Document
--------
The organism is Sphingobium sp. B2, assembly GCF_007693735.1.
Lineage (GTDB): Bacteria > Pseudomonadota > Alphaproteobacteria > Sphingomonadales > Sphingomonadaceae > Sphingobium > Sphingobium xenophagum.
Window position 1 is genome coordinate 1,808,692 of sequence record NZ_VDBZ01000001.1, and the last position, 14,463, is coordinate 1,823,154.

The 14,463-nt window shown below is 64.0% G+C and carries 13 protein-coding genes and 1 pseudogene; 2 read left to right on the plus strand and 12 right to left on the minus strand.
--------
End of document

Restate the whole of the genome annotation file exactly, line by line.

The organism is Sphingobium sp. B2, assembly GCF_007693735.1.
Lineage (GTDB): Bacteria > Pseudomonadota > Alphaproteobacteria > Sphingomonadales > Sphingomonadaceae > Sphingobium > Sphingobium xenophagum.
Window position 1 is genome coordinate 1,808,692 of sequence record NZ_VDBZ01000001.1, and the last position, 14,463, is coordinate 1,823,154.

The 14,463-nt window shown below is 64.0% G+C and carries 13 protein-coding genes and 1 pseudogene; 2 read left to right on the plus strand and 12 right to left on the minus strand.